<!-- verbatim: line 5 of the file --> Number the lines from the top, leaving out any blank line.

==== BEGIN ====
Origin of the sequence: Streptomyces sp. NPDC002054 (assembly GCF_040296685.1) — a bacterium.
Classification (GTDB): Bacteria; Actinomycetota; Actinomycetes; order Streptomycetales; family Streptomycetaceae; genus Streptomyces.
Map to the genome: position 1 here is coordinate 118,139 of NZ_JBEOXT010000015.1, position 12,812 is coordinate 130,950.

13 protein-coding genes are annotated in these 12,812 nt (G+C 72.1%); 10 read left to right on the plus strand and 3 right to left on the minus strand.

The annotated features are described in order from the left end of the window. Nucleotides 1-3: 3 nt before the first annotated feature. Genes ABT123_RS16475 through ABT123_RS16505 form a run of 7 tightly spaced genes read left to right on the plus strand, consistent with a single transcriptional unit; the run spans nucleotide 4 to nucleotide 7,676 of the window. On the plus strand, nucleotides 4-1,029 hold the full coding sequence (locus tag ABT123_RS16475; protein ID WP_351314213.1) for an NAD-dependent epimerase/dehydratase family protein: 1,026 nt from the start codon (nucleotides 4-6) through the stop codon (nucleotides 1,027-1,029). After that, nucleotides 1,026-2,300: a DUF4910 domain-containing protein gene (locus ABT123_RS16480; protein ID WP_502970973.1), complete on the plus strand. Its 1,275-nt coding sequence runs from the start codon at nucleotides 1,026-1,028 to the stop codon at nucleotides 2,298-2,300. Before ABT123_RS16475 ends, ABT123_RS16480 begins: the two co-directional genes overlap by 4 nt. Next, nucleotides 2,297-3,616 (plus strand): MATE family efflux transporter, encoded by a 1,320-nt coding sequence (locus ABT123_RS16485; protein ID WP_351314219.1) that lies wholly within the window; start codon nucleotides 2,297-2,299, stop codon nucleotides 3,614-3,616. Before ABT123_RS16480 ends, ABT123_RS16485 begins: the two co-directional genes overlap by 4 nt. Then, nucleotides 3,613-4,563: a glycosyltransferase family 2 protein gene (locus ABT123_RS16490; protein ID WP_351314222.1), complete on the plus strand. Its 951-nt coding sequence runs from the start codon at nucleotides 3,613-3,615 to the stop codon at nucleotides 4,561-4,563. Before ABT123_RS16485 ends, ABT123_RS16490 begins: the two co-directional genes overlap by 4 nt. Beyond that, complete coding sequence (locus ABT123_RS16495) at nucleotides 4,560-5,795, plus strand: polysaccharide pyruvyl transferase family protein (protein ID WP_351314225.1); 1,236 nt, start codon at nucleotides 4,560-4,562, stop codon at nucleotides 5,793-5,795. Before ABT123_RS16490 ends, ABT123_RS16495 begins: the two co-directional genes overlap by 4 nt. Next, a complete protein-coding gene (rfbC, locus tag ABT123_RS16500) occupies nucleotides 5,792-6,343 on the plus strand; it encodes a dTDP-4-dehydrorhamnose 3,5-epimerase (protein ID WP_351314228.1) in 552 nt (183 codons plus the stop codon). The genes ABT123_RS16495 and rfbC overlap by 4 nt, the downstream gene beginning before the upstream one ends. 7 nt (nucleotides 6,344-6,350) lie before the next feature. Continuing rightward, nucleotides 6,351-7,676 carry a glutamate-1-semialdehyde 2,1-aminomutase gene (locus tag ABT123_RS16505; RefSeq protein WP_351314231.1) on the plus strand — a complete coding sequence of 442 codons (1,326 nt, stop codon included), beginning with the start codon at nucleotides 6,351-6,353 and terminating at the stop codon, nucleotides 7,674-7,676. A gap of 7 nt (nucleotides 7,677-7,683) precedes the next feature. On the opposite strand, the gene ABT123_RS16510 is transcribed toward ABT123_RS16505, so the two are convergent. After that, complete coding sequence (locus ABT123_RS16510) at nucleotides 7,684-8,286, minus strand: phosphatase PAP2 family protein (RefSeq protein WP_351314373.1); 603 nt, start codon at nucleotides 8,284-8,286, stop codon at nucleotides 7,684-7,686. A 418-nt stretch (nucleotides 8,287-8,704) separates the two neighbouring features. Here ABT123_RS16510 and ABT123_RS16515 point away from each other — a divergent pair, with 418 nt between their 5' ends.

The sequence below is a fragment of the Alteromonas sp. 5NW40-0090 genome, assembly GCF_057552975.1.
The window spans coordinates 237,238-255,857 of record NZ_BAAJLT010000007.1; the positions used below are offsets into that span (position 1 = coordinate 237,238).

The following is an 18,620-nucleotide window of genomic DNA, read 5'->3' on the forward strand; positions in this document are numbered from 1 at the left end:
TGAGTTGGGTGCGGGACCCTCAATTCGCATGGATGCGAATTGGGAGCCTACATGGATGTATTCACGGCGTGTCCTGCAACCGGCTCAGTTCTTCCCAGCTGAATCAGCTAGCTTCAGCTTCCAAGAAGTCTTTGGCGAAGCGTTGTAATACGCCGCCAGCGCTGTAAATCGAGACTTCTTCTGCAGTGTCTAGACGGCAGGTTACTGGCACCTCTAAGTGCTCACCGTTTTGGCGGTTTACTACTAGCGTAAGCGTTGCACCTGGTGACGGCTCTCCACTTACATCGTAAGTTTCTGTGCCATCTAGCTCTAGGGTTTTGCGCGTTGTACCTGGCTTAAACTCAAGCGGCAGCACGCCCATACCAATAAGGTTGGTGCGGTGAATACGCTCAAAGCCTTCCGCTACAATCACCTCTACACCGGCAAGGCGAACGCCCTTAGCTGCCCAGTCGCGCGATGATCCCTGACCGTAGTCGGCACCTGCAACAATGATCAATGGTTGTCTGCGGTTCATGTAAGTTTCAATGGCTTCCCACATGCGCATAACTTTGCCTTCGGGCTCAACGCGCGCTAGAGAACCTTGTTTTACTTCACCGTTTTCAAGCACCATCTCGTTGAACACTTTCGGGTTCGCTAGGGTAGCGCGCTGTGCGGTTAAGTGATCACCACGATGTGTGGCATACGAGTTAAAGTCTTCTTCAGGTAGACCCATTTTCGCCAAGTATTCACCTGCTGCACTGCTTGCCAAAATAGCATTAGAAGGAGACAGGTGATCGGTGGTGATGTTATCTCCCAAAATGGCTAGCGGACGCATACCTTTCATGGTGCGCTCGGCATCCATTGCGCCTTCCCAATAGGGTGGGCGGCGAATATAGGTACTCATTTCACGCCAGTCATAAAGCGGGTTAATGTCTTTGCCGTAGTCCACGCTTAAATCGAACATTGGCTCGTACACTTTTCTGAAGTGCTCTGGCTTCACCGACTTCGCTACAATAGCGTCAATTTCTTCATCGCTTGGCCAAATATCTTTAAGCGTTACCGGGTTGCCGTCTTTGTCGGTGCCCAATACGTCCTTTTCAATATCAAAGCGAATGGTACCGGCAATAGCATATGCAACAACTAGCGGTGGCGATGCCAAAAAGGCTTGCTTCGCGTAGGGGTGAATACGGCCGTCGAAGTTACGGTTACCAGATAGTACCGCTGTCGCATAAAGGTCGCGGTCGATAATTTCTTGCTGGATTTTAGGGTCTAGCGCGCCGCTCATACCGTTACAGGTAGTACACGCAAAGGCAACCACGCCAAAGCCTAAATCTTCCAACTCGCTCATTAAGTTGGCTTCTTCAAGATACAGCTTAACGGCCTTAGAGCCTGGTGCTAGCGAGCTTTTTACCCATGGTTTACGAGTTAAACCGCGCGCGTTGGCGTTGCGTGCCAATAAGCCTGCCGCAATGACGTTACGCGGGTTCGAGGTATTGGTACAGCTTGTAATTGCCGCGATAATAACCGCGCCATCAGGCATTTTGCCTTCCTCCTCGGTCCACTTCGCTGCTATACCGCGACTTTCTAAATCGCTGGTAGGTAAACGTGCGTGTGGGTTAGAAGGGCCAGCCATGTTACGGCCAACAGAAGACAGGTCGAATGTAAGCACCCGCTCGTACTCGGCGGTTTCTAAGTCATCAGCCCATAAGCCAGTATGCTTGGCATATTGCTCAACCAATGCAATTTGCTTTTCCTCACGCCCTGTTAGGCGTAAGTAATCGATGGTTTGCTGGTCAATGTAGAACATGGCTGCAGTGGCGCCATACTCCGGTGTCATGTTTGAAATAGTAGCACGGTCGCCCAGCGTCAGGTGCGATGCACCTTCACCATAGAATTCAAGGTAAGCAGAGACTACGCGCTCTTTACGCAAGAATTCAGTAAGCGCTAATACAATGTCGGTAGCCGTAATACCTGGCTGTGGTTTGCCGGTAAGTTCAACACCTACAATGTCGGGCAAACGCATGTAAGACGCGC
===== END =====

The annotated features are described in order from the left end of the window. Nucleotides 1-3: 3 nt before the first annotated feature. Genes ABT123_RS16475 through ABT123_RS16505 form a run of 7 tightly spaced genes read left to right on the plus strand, consistent with a single transcriptional unit; the run spans nucleotide 4 to nucleotide 7,676 of the window. On the plus strand, nucleotides 4-1,029 hold the full coding sequence (locus tag ABT123_RS16475; protein ID WP_351314213.1) for an NAD-dependent epimerase/dehydratase family protein: 1,026 nt from the start codon (nucleotides 4-6) through the stop codon (nucleotides 1,027-1,029). After that, nucleotides 1,026-2,300: a DUF4910 domain-containing protein gene (locus ABT123_RS16480; protein ID WP_502970973.1), complete on the plus strand. Its 1,275-nt coding sequence runs from the start codon at nucleotides 1,026-1,028 to the stop codon at nucleotides 2,298-2,300. Before ABT123_RS16475 ends, ABT123_RS16480 begins: the two co-directional genes overlap by 4 nt. Next, nucleotides 2,297-3,616 (plus strand): MATE family efflux transporter, encoded by a 1,320-nt coding sequence (locus ABT123_RS16485; protein ID WP_351314219.1) that lies wholly within the window; start codon nucleotides 2,297-2,299, stop codon nucleotides 3,614-3,616. Before ABT123_RS16480 ends, ABT123_RS16485 begins: the two co-directional genes overlap by 4 nt. Then, nucleotides 3,613-4,563: a glycosyltransferase family 2 protein gene (locus ABT123_RS16490; protein ID WP_351314222.1), complete on the plus strand. Its 951-nt coding sequence runs from the start codon at nucleotides 3,613-3,615 to the stop codon at nucleotides 4,561-4,563. Before ABT123_RS16485 ends, ABT123_RS16490 begins: the two co-directional genes overlap by 4 nt. Beyond that, complete coding sequence (locus ABT123_RS16495) at nucleotides 4,560-5,795, plus strand: polysaccharide pyruvyl transferase family protein (protein ID WP_351314225.1); 1,236 nt, start codon at nucleotides 4,560-4,562, stop codon at nucleotides 5,793-5,795. Before ABT123_RS16490 ends, ABT123_RS16495 begins: the two co-directional genes overlap by 4 nt. Next, a complete protein-coding gene (rfbC, locus tag ABT123_RS16500) occupies nucleotides 5,792-6,343 on the plus strand; it encodes a dTDP-4-dehydrorhamnose 3,5-epimerase (protein ID WP_351314228.1) in 552 nt (183 codons plus the stop codon). The genes ABT123_RS16495 and rfbC overlap by 4 nt, the downstream gene beginning before the upstream one ends. 7 nt (nucleotides 6,344-6,350) lie before the next feature. Continuing rightward, nucleotides 6,351-7,676 carry a glutamate-1-semialdehyde 2,1-aminomutase gene (locus tag ABT123_RS16505; RefSeq protein WP_351314231.1) on the plus strand — a complete coding sequence of 442 codons (1,326 nt, stop codon included), beginning with the start codon at nucleotides 6,351-6,353 and terminating at the stop codon, nucleotides 7,674-7,676. A gap of 7 nt (nucleotides 7,677-7,683) precedes the next feature. On the opposite strand, the gene ABT123_RS16510 is transcribed toward ABT123_RS16505, so the two are convergent. After that, complete coding sequence (locus ABT123_RS16510) at nucleotides 7,684-8,286, minus strand: phosphatase PAP2 family protein (RefSeq protein WP_351314373.1); 603 nt, start codon at nucleotides 8,284-8,286, stop codon at nucleotides 7,684-7,686. A 418-nt stretch (nucleotides 8,287-8,704) separates the two neighbouring features. Here ABT123_RS16510 and ABT123_RS16515 point away from each other — a divergent pair, with 418 nt between their 5' ends.